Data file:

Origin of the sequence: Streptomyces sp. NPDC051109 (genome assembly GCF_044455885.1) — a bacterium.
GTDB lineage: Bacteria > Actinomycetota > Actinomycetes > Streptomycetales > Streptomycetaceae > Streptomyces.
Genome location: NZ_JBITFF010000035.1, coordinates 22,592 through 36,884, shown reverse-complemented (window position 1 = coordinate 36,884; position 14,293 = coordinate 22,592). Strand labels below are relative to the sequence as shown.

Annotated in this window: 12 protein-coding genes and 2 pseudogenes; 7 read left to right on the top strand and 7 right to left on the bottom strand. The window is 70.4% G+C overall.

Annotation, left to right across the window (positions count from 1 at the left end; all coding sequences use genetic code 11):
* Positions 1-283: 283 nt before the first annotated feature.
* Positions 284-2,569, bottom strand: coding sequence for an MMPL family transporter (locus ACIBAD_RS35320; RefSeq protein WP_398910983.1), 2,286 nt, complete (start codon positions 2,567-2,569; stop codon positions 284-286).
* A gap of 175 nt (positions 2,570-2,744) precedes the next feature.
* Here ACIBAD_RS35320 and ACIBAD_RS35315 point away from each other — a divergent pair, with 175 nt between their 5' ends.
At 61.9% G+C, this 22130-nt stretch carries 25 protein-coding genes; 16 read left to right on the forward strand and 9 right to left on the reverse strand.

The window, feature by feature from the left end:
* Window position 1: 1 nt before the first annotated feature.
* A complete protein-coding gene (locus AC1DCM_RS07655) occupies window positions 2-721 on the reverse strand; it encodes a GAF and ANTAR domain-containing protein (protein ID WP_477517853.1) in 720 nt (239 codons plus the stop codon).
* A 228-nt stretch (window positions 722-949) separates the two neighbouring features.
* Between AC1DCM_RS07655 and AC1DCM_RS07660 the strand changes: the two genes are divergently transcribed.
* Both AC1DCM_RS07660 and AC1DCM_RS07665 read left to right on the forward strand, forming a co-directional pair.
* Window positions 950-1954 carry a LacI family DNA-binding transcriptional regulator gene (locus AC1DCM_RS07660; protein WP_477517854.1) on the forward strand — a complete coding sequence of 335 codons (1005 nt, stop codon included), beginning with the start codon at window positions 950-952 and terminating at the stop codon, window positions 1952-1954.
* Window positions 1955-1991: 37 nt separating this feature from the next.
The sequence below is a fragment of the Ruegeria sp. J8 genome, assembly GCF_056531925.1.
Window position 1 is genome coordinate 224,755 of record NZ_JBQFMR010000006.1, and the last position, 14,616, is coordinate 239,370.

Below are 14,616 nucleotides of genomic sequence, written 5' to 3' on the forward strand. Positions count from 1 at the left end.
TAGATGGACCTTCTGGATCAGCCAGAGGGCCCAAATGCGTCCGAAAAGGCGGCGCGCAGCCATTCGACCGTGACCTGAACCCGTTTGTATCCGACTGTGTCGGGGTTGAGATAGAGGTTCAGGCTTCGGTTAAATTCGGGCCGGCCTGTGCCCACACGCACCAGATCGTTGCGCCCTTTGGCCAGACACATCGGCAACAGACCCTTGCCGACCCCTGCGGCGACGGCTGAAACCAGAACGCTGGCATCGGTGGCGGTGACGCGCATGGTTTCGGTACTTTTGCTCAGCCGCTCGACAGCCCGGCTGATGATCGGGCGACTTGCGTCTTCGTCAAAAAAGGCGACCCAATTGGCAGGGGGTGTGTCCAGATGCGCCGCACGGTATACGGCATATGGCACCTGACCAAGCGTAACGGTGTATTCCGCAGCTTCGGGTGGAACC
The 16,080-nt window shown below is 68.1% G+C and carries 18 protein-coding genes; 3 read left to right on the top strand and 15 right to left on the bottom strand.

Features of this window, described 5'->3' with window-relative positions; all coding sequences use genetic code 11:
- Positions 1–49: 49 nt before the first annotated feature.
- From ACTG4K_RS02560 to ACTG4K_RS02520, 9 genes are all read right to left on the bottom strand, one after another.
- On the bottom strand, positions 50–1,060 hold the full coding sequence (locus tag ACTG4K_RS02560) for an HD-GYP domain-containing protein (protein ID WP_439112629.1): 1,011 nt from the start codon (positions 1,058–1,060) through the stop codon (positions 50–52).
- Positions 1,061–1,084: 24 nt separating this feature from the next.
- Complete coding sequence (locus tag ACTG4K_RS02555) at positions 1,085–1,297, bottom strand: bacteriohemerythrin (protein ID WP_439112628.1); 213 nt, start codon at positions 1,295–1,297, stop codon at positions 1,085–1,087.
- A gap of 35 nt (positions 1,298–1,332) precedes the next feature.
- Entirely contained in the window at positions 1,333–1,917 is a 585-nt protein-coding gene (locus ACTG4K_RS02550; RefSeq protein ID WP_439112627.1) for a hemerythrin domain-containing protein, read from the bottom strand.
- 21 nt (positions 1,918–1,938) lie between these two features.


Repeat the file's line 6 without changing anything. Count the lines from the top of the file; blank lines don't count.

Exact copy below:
* Positions 1-283: 283 nt before the first annotated feature.